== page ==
A team of University of Delaware graduate and undergraduate students traveled with their robot Warthog to Detroit from June 4-7 to compete in the 18th annual Intelligent Ground Vehicle Competition(IGVC). Three years after its first entry garnered “rookie of the year” honors, Warthog is now a top competitor.

An international field of 58 teams from schools such as Olin College of Engineering, the U. S. Naval Academy, Penn State, Princeton, Georgia Tech, the University of Waterloo, and Hosei University in Japan registered for IGVC.

Christopher Rasmussen, an associate professor in UD’s Department of Computer and Information Sciences, said the team was “really pleased with our performance this year. It was a very competitive field and despite some last-minute hardware problems, we were still able to place high.”

The competition is centered on two separate challenges involving autonomous path-following and navigation while avoiding obstacles in an outdoor environment. For the overall standings there is also a design component requiring a written report and oral presentation by the students in front of a panel of judges.

Thirty-one robots demonstrated enough proficiency to qualify for the official day of competition on June 7. Over the course of the day each robot was given multiple runs on the two challenge courses, and when the dust settled, Warthog had fought its way to third place in the autonomous challenge and fourth place in the navigation challenge.

In 2009, the team won the autonomous challenge outright and was third in the navigation challenge, placing second overall. Since 2007 Warthog has won more than $6,000 in prize money.

Rasmussen said Warthog got its name from a student vote in 2007, and said he thinks that the name is fitting because it “connotes ‘tough’ and ‘ugly,’ which describes the robot well.”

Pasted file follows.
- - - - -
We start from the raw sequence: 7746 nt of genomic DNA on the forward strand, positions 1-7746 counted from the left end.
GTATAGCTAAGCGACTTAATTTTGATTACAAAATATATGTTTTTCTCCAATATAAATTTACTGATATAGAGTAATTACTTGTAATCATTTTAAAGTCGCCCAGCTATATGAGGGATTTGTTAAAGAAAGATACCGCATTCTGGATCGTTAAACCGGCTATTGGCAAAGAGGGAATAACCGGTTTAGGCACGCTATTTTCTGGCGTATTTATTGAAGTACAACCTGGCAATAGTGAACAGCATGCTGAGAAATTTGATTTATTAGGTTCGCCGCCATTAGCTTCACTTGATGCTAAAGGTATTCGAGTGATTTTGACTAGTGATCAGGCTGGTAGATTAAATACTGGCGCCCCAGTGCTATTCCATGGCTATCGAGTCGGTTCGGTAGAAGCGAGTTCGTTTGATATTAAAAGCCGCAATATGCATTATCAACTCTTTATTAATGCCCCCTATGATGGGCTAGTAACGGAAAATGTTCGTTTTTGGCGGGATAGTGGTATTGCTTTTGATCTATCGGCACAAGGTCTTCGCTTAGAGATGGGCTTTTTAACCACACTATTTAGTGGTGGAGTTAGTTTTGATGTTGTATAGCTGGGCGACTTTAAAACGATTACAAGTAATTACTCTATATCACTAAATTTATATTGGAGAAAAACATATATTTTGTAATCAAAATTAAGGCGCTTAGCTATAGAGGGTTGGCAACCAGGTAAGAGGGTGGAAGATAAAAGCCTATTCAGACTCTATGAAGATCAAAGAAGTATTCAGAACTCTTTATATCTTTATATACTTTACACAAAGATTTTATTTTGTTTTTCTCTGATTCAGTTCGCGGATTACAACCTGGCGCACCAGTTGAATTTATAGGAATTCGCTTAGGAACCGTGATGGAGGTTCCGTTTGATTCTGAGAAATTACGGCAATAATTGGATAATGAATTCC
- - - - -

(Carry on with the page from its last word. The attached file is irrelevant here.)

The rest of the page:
Warthog is based on a rugged four-wheel platform manufactured by Segway and is equipped with stereo omnidirectional cameras, a laser range finder and a differential global positioning system (GPS). One key innovation this year was the development of an iPod Touch application for remote control and monitoring of the robot.

Traveling to Detroit with the team were Conor Gilsenan, a 2010 computer and information sciences graduate; Kevin Graney, a rising senior computer science and Honors Program student; and Mehmet Kocamaz and Yan Lu, both graduate students in computer and information sciences. Kevin Schultz, a 2010 mechanical engineering graduate, was also on the team. Rasmussen is the team’s adviser.

After such a string of success, Rasmussen says that the team is ready for next year and expects to be at the top of the field once again.

“We will definitely be back for next year’s competition. At this point, we think that we are contenders to win both challenges every time we go out there,” he said. “Nothing is guaranteed, but we will be hard to beat.”

The Intelligent Ground Vehicle Competition is sponsored by the Association for Unmanned Vehicle Systems International.

Article by Adam Thomas